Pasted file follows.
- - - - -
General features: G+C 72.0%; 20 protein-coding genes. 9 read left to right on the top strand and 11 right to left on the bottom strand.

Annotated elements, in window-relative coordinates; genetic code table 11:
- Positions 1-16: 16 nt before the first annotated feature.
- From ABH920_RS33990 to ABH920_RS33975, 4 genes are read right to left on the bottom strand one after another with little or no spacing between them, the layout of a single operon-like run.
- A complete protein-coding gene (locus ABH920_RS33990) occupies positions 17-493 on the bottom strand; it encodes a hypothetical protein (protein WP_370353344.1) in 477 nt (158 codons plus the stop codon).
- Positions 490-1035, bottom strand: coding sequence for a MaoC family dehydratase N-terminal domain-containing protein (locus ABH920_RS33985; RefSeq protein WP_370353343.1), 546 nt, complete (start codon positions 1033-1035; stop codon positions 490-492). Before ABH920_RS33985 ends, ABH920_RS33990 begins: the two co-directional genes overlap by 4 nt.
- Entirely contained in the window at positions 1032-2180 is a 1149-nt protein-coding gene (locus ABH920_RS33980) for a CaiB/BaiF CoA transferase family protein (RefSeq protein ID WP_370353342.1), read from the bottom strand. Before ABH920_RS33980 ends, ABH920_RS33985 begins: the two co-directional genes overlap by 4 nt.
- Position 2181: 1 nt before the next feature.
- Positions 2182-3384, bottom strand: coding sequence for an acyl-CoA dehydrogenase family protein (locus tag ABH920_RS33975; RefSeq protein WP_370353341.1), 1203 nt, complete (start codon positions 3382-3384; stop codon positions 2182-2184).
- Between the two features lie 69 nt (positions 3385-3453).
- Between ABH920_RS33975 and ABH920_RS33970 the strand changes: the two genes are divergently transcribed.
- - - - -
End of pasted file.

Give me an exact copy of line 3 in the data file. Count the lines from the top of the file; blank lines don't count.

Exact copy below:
- Positions 1-16: 16 nt before the first annotated feature.